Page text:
“I found out last night. He’s going to Afghanistan…Army deployments there are usually about fifteen months…” She took several deep breaths and I could tell she was trying not to bawl. “So Devin’s been helping me deal with it, kind of. He slept on the floor,” she added quickly. “He’s just easy to talk to. It’s a distraction.”

I sat in the dark, trying to process what she’d just told me. Ainsley’s boyfriend was being deployed. I’d never been Logan’s biggest fan, but he was nice enough, and – damn, he could die over there. This was serious.

“So why didn’t you tell me?” I blurted out, and felt my face flush. There. I said it. It sounded incredibly childish, kind of like when your best friend in kindergarten gets a new best friend, and you feel left out. “I mean, I could’ve helped you deal with it.”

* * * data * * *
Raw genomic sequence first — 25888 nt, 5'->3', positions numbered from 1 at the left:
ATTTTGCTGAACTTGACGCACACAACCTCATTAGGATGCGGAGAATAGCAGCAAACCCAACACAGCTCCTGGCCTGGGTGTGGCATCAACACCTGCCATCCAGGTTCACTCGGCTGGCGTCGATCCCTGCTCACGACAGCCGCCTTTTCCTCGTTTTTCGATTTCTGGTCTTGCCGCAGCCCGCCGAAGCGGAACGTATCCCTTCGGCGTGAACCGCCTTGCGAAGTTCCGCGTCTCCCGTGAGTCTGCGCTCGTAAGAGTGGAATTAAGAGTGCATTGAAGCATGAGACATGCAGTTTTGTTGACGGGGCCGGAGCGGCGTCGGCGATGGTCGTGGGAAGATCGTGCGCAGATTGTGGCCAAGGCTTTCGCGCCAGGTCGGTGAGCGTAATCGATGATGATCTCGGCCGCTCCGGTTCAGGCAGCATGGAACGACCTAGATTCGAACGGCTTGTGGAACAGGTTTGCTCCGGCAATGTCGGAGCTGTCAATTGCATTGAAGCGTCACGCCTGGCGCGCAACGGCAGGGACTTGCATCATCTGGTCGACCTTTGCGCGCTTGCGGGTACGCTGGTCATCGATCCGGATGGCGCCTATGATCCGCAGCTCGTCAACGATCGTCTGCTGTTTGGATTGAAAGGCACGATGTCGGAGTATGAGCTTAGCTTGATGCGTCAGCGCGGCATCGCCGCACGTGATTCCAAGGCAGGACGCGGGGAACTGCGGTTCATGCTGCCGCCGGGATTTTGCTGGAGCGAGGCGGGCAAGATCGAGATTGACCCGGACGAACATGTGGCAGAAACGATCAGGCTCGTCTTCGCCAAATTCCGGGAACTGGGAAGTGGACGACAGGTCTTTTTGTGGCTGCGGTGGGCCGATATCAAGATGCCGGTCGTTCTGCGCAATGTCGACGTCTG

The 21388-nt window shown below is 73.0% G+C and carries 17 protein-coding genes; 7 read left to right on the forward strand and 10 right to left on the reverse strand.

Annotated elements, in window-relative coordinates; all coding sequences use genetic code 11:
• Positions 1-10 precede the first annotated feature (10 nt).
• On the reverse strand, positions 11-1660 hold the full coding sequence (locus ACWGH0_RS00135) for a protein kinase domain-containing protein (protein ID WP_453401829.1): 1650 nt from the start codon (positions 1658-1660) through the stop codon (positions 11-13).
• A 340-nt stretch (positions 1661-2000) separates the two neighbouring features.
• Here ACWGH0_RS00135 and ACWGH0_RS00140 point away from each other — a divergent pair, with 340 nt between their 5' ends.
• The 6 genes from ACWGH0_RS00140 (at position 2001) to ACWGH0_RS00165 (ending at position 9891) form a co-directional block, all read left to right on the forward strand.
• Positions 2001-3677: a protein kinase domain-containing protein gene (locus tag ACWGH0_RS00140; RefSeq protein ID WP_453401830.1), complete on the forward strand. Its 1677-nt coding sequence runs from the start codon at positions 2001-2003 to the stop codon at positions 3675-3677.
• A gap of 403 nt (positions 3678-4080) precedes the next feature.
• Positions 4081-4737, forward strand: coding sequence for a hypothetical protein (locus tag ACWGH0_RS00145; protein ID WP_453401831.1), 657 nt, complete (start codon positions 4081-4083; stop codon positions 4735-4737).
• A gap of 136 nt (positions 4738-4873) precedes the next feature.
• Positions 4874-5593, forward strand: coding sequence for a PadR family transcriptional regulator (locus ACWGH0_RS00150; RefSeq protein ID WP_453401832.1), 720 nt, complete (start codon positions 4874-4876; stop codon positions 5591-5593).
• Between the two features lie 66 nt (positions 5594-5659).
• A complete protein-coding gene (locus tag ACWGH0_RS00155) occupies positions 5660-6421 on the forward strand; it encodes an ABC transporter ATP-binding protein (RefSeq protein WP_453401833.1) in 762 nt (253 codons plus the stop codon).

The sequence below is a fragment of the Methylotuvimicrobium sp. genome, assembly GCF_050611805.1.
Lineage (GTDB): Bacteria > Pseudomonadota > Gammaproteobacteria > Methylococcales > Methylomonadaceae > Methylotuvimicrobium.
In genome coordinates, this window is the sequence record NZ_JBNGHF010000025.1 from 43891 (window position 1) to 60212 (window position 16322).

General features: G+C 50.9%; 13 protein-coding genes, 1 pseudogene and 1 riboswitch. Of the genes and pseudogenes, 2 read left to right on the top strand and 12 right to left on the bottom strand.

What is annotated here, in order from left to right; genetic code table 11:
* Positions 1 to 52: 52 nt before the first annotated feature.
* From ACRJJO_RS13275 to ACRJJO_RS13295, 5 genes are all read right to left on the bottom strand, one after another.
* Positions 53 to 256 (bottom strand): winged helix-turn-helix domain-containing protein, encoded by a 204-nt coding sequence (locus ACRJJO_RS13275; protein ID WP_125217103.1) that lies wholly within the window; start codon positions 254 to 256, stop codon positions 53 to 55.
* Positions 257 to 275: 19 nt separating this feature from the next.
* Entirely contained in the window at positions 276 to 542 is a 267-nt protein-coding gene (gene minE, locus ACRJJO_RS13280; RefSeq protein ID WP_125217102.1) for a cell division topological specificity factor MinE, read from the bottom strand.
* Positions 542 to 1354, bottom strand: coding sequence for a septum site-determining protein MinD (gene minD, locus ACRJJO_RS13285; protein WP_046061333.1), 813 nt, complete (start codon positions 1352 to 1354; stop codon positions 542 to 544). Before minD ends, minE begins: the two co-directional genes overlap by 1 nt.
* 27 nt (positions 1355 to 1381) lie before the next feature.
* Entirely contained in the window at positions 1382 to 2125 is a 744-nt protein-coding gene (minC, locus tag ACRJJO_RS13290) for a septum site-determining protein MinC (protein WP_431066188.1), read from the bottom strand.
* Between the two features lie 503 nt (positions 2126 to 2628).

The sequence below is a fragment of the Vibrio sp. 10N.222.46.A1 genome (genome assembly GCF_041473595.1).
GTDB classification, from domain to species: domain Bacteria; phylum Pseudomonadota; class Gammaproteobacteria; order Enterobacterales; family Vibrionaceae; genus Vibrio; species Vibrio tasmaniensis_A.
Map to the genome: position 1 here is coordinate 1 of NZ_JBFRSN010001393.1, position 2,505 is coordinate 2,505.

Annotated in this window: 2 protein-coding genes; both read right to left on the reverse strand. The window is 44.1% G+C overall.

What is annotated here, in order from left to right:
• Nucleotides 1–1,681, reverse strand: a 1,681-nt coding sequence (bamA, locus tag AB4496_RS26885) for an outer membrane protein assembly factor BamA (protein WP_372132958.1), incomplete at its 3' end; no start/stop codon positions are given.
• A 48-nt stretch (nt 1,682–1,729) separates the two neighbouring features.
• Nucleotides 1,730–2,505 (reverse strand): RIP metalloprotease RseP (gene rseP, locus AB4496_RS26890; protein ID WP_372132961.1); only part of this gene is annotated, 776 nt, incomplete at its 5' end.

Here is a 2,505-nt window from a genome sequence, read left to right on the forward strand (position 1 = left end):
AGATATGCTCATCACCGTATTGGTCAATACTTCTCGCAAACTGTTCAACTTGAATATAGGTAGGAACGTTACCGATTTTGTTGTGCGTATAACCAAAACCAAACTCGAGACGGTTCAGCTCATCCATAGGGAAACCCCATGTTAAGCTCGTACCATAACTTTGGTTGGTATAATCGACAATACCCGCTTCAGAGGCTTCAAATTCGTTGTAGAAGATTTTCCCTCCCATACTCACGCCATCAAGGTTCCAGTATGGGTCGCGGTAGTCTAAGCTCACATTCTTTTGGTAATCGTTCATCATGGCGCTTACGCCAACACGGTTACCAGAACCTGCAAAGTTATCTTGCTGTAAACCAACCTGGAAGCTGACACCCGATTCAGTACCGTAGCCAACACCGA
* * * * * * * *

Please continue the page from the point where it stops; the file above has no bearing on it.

Ainsley just looked at me. “You spend every moment in my presence nagging at me. And when you’re not nagging, I can see the scowl on your face. I get the hint, Lindsay. I’m not Ms. Perfect. But do you really think I want to confide in someone who’s always criticizing me?” Her voice rose in pitch, and the tears started coming for real this time. “You’re always judging me. I just needed someone to listen.”

I stared straight ahead at Devin’s nice, blue house as Ainsley cried. She cried for what seemd like hours, and I just sat there. Finally, I turned slowly to her. “Ains?” She enveloped me in one of her massive bear hugs, and suddenly I was crying, too. We sat holding each other, snotty hiccupy messes in that cold November darkness, and it was like we were two little girls again, comforting each other after a bad day of being bullied on the playground. Suddenly, I had my sister back. I pulled back from her and saw myself in those brown eyes. She smiled slightly.

“You know, I really missed you,” I blurted out, then realized she’d said the exact same thing.